The people injured on the Fire Ball ride that broke apart at the Ohio State Fair in July may not be able to hold the manufacturer of the ride liable because of a “tort reform” law Ohio legislators passed in 2005.
A lawyer representing a woman who legs were shattered in the ride failure told The Columbus Dispatch that the “tort reform” law will “make the fight for justice much more difficult to achieve” because it set caps on jury awards for businesses and imposed a 10-year “statute of repose” limit on a manufacturer’s liability for product defects.
The Fire Ball ride that malfunctioned at the Ohio State Fair, killing 18-year-old Tyler Jarrell and severely injuring seven others, was made by Dutch manufacturer KMG nearly 20 years ago.
Under the law, “No cause of action based on a product-liability claim shall accrue against the manufacturer or supplier of a product later than 10 years from the date that the product is delivered to its first purchaser or lessee.”
A lawyer representing the estate of Tyler Jarrell, the teen who was killed when the ride slung him into the air, told The Columbus Dispatch that the law was a “terrible” one. “A lot of products out there are supposed to last longer than 10 years. But if they turn out to be defective after that, the manufacturer can’t be sued or held liable.”
According to The Columbus Dispatch, an attorney for another one of the victims “said that placing an arbitrary deadline on a manufacturer’s responsibility for a product should trouble consumers. By that logic, the owner of a car that is more than 10 years old would be responsible if the vehicle’s air bags fail to deploy in a crash.”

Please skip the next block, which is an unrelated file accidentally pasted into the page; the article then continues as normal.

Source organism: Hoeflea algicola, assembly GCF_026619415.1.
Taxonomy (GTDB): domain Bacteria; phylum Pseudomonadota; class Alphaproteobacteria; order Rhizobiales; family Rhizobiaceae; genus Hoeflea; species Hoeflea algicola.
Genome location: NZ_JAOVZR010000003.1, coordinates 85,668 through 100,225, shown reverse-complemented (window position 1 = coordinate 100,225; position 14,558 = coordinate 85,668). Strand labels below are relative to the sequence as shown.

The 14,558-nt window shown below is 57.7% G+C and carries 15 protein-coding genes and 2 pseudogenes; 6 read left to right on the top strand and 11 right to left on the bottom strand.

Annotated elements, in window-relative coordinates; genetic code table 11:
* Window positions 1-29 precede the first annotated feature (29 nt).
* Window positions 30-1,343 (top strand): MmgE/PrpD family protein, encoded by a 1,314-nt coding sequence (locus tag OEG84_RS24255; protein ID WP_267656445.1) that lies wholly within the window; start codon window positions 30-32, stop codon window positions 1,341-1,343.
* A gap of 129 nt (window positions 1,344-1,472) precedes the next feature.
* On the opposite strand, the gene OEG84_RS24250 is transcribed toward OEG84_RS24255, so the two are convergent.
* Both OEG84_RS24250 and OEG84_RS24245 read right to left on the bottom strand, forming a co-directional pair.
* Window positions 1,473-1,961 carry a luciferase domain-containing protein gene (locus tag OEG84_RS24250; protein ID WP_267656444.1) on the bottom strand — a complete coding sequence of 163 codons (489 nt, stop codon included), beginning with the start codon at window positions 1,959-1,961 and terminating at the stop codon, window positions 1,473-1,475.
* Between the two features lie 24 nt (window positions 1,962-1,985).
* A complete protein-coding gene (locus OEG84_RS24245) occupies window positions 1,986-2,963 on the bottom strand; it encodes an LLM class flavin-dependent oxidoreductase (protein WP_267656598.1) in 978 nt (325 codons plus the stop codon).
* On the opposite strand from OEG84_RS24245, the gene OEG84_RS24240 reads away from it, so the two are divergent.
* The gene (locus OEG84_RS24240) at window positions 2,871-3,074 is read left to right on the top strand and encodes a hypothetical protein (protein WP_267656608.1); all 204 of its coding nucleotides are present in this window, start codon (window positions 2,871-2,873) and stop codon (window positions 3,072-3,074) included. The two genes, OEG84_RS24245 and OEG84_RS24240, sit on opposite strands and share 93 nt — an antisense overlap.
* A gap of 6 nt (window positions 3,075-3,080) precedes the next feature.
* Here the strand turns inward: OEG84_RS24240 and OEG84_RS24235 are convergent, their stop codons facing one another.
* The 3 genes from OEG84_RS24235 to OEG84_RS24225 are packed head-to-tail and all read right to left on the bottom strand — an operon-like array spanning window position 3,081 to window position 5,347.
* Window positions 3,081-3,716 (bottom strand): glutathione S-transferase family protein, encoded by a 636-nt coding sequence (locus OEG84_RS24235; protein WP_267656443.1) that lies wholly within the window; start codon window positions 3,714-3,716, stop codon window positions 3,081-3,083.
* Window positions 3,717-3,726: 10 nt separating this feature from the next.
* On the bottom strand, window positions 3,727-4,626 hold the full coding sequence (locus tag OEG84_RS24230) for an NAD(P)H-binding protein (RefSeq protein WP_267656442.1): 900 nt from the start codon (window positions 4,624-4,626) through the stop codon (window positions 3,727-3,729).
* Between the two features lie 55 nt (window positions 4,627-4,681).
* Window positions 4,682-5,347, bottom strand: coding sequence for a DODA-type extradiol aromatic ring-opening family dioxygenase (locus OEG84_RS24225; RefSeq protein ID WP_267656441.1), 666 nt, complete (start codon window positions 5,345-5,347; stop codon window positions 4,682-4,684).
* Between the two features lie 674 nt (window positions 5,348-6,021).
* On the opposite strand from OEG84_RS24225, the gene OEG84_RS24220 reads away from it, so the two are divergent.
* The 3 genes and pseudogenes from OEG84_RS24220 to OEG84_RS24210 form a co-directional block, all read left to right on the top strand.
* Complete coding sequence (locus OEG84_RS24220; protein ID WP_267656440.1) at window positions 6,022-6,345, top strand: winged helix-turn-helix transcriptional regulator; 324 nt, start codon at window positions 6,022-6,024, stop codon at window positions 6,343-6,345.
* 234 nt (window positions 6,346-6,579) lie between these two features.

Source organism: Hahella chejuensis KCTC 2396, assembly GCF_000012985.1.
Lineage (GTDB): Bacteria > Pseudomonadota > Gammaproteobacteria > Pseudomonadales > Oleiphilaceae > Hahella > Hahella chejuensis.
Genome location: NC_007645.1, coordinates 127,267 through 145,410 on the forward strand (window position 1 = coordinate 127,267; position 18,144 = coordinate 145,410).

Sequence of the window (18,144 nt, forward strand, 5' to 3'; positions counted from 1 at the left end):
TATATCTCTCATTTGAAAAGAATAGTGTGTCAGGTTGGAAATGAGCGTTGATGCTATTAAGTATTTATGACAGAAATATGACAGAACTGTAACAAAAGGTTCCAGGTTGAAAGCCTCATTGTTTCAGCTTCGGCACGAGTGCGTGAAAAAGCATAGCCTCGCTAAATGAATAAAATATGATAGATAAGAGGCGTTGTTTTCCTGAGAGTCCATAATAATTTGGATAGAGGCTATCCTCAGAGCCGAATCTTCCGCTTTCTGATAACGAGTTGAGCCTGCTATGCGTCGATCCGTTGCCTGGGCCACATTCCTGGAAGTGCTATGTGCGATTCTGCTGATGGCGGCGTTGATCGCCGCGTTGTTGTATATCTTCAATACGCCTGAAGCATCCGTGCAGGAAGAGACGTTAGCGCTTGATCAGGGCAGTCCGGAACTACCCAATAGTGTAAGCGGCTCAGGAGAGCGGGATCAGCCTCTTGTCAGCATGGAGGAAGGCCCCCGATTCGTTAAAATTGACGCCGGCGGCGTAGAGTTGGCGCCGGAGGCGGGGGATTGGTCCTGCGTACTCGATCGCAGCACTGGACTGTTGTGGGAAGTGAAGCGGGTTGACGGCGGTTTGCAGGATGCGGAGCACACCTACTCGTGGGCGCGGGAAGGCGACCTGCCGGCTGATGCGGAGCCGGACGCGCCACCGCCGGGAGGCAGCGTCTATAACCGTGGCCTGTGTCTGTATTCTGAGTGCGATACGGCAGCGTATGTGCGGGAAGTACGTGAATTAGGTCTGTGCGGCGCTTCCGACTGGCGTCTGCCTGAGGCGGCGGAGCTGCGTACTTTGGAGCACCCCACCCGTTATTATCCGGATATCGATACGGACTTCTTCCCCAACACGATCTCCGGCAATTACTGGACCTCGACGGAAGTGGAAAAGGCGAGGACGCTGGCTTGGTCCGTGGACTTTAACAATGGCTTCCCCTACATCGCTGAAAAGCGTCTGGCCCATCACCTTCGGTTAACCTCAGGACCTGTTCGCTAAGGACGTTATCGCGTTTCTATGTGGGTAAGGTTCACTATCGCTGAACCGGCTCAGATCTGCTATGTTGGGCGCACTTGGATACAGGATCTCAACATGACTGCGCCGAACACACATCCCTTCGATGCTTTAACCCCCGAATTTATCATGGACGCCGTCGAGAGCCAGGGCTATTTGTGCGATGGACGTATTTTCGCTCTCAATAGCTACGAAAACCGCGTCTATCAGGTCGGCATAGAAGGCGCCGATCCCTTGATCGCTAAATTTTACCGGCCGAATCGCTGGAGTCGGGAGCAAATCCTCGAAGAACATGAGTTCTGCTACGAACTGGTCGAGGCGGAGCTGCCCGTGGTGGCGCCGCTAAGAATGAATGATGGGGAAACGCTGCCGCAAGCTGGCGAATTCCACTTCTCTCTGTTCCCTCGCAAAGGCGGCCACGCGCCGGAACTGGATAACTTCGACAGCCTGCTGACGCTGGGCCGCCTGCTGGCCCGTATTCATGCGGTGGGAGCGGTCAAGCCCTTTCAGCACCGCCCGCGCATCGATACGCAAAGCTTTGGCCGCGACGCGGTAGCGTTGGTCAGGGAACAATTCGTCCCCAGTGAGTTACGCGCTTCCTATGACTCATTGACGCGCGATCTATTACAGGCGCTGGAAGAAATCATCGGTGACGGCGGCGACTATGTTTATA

KMG sent officials to Ohio immediately after the deadly accident to inspect the ride. They determined that excessive corrosion on a metal support beam caused it to break apart while the ride was swinging.
Although KMG may be shielded from liability under the Ohio law, the victims will still have legal recourse in the owner and operator of the ride. The Fire Ball that broke apart at the Ohio State Fair is owned by Amusements of America.
The Ohio Association for Justice hopes that the deadly State Fair accident will lead to a change in the law, either by repealing the statute of repose or extending it well beyond its 10-year cutoff. No Ohio legislators have yet agreed to sponsor a repeal or change.
U.S. Rep. Steve Stivers, R-Upper Arlington, who sponsored the 2005 “tort reform” legislation as a member of the state Senate, indicated that it could be time to take another look at the law.
According to The Columbus Dispatch, “…It has been more than 10 years since the law was passed,” Rep. Stivers wrote in a statement, “and it is up to the Ohio legislature to examine this case and consider if any reforms to the system are necessary.”